We identified 8 studies that involved 641 unique mother–infant pairs which fulfilled our inclusion criteria. Aggregation of study results did not show a significant decrease in HCV vertical transmission among study (mothers who underwent C/S) versus control (mothers who gave birth vaginally) patients [pooled odds ratio, 1.1 (95% CI 0.45–2.67)]. The P value was 0.35 for our test of heterogeneity.

Our meta-analysis suggests that C/S does not decrease perinatal HCV transmission from HCV-RNA+/HIV− mothers to infants.

Keywords Meta-analysis - HCV - Cesarean section - Vaginal delivery - Vertical transmission


Epoetin alpha improves the response to antiviral treatment in HCV-related chronic hepatitis

Journal European Journal of Clinical Pharmacology
Publisher Springer Berlin / Heidelberg
ISSN 0031-6970 (Print) 1432-1041 (Online)
Category Pharmacoepidemiology and Prescription
DOI 10.1007/s00228-010-0868-4
Subject Collection Biomedical and Life Sciences
SpringerLink Date Friday, July 23, 2010

Gaetano  Bertino 1,4 , Annalisa Ardiri 1, Patrizia Maria Boemi 1, Giuseppe Stefano Calvagno 1, Irene Maria Ruggeri 2, Annalisa Speranza 1, Maria Milena Santonocito 1, Dario Ierna 1, Cosimo Marcello Bruno 1, Maria Valenti 1, Roberta Boemi 1, Simona Naimo 1 and Sergio Neri 3

(1) Hepatology Unit, Department of Internal Medicine and Systemic Diseases, University of Catania, S. Marta Hospital, Via Gesualdo Clementi, 36, 95124 Catania, Italy
(2) Emergency Department ARNAS Civic Hospital, Palermo, Italy
(3) Department of Internal Medicine and Systemic Diseases, Policlinic of Catania, University of Catania, Catania, Italy
(4) Largo E. Amari n.1 - C.A.P. 95030 S. Agata Li Battiati (Catania), Sicily, Italy

Received: 21 May 2010 Accepted: 6 July 2010 Published online: 22 July 2010


The conventional antiviral treatment of chronic hepatitis related to hepatitis C virus (HCV) often leads to anemia. In this case, it is necessary to reduce ribavirin dose or stop treatment, thus reducing the rate of sustained virological response.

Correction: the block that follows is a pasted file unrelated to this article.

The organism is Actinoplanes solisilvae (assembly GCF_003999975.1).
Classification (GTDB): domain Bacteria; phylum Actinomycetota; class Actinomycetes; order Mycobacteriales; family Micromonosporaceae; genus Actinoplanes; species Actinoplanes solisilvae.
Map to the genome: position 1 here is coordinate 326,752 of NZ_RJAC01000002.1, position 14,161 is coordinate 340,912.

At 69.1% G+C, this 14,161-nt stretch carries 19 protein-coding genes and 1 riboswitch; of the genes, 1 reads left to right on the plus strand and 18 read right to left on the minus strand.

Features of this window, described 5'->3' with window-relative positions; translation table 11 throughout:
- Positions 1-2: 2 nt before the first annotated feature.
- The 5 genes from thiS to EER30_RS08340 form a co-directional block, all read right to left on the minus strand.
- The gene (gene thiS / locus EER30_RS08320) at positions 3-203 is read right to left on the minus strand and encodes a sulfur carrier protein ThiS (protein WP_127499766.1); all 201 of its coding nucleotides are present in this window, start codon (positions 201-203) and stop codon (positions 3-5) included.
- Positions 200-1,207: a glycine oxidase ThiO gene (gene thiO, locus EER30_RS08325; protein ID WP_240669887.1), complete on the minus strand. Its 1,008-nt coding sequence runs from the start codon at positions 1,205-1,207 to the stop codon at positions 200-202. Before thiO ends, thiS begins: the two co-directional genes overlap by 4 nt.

We investigated whether epoetin alpha administration improves treatment adherence and leads to higher percentage of response at the end of therapy and sustained virological response.

Two hundred and fourteen individuals with genotype 1b HCV-related chronic hepatitis underwent treatment with pegylated (peg)-interferon alpha-2A 180 μg once weekly and ribavirin 1,000–1,200 mg/day; 174 were responders. Forty individuals completed treatment with no hemoglobin reduction; 134 developed anemia during therapy. Anemic responders were distributed randomly into two groups: group 1 continued therapy with epoetin alpha addiction; group 2 continued antiviral therapy with ribavirin reduction only.

Patients in group 1 achieved better control of hemoglobin levels (13.8 ± 1.2 g/dl at the end of therapy) than tthose in group 2 (11.5 ± 0.8 g/dl). Sustained virological response was 59.7% in group 1 compared with 34.4% in group 2 (p < 0.01).

In patients with 1b HCV-related chronic hepatitis who develop anemia during antiviral treatment, administration of epoetin alpha increases hemoglobin levels and the end-of-treatment rate and sustains virological response by improving treatment adherence.

Keywords Epoetin alpha - Peg-interferon alpha-2A - Ribavirin - Genotype 1b HCV-related chronic hepatitis


Can-Fite reports CF102 success against hepatitis

The firm's clinical trial is studying liver cancer patients, some of whom also carry the hepatitis C virus.

25 July 10 10:39, Globes' correspondent

Can-Fite BioPharma Ltd. (TASE:CFBI) reports that three liver cancer patients in the Phase I/II clinical trial of CF102 who also suffer from hepatitis C showed a significant decline in the level of the virus. The trial is designed to test CF102 against liver cancer, but since many of these patients also suffer from hepatitis C, the drug's effect on the hepatitis virus was also tested.

Can-Fite said that the trial's results were "very impressive", since the patients had severe hepatitis C and were only treated with CF102. The company that, in view of these results and the tolerability shown by patients to the drug, the clinical trial has been expanded for patients with hepatitis C, in order to test the continuing effect of the drug.

Can-Fite said that the hepatitis C treatment market currently amounts to $3 billion, and is expected to soar to $8.3 billion by 2012, based on an estimate of 180 million carriers of the virus worldwide. The current prevailing treatment is injections of interferon and Ribavirin tablets, whose effectiveness in short-lived and includes side effects.

Can-Fite recently obtained a US patent for use of CF102 for the treatment of viral diseases, including hepatitis, AIDS, and influenza. The company has already has intellectual property rights and patent protection in Europe, China, Japan, and other countries.

Can-Fite's share price rose 6.3% in early trading to NIS 0.56, giving a market cap of NIS 115 million.

Published by Globes [online], Israel business news - http://www.globes-online.com/ - on July 25, 2010